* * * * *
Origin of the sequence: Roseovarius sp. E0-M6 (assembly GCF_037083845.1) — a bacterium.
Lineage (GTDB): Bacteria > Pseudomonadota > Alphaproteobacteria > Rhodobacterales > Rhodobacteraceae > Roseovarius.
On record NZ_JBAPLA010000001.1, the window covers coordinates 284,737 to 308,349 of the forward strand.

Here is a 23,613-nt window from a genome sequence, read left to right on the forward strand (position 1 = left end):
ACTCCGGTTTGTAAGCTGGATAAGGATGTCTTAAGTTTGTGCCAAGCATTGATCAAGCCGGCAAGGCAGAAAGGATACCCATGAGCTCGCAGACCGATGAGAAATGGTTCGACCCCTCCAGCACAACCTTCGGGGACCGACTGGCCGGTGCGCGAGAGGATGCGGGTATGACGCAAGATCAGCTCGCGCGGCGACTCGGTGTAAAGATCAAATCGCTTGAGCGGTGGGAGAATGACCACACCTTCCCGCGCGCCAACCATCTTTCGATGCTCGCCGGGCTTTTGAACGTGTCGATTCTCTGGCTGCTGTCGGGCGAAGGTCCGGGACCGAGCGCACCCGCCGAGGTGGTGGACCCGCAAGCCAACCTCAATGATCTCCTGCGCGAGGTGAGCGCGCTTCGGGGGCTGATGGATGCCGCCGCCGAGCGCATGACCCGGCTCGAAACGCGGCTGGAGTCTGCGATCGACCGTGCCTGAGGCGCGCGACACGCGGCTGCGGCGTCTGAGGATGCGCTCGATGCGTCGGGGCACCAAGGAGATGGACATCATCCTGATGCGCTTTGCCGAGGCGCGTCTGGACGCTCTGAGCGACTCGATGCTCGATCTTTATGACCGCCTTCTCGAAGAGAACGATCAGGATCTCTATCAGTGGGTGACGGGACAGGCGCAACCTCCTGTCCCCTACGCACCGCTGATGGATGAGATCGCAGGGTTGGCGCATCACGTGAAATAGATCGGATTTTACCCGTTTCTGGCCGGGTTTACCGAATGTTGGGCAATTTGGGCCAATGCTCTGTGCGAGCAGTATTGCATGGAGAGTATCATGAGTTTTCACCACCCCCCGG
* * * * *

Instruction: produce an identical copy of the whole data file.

Origin of the sequence: Roseovarius sp. E0-M6 (assembly GCF_037083845.1) — a bacterium.
Lineage (GTDB): Bacteria > Pseudomonadota > Alphaproteobacteria > Rhodobacterales > Rhodobacteraceae > Roseovarius.
On record NZ_JBAPLA010000001.1, the window covers coordinates 284,737 to 308,349 of the forward strand.

Here is a 23,613-nt window from a genome sequence, read left to right on the forward strand (position 1 = left end):
ACTCCGGTTTGTAAGCTGGATAAGGATGTCTTAAGTTTGTGCCAAGCATTGATCAAGCCGGCAAGGCAGAAAGGATACCCATGAGCTCGCAGACCGATGAGAAATGGTTCGACCCCTCCAGCACAACCTTCGGGGACCGACTGGCCGGTGCGCGAGAGGATGCGGGTATGACGCAAGATCAGCTCGCGCGGCGACTCGGTGTAAAGATCAAATCGCTTGAGCGGTGGGAGAATGACCACACCTTCCCGCGCGCCAACCATCTTTCGATGCTCGCCGGGCTTTTGAACGTGTCGATTCTCTGGCTGCTGTCGGGCGAAGGTCCGGGACCGAGCGCACCCGCCGAGGTGGTGGACCCGCAAGCCAACCTCAATGATCTCCTGCGCGAGGTGAGCGCGCTTCGGGGGCTGATGGATGCCGCCGCCGAGCGCATGACCCGGCTCGAAACGCGGCTGGAGTCTGCGATCGACCGTGCCTGAGGCGCGCGACACGCGGCTGCGGCGTCTGAGGATGCGCTCGATGCGTCGGGGCACCAAGGAGATGGACATCATCCTGATGCGCTTTGCCGAGGCGCGTCTGGACGCTCTGAGCGACTCGATGCTCGATCTTTATGACCGCCTTCTCGAAGAGAACGATCAGGATCTCTATCAGTGGGTGACGGGACAGGCGCAACCTCCTGTCCCCTACGCACCGCTGATGGATGAGATCGCAGGGTTGGCGCATCACGTGAAATAGATCGGATTTTACCCGTTTCTGGCCGGGTTTACCGAATGTTGGGCAATTTGGGCCAATGCTCTGTGCGAGCAGTATTGCATGGAGAGTATCATGAGTTTTCACCACCCCCCGG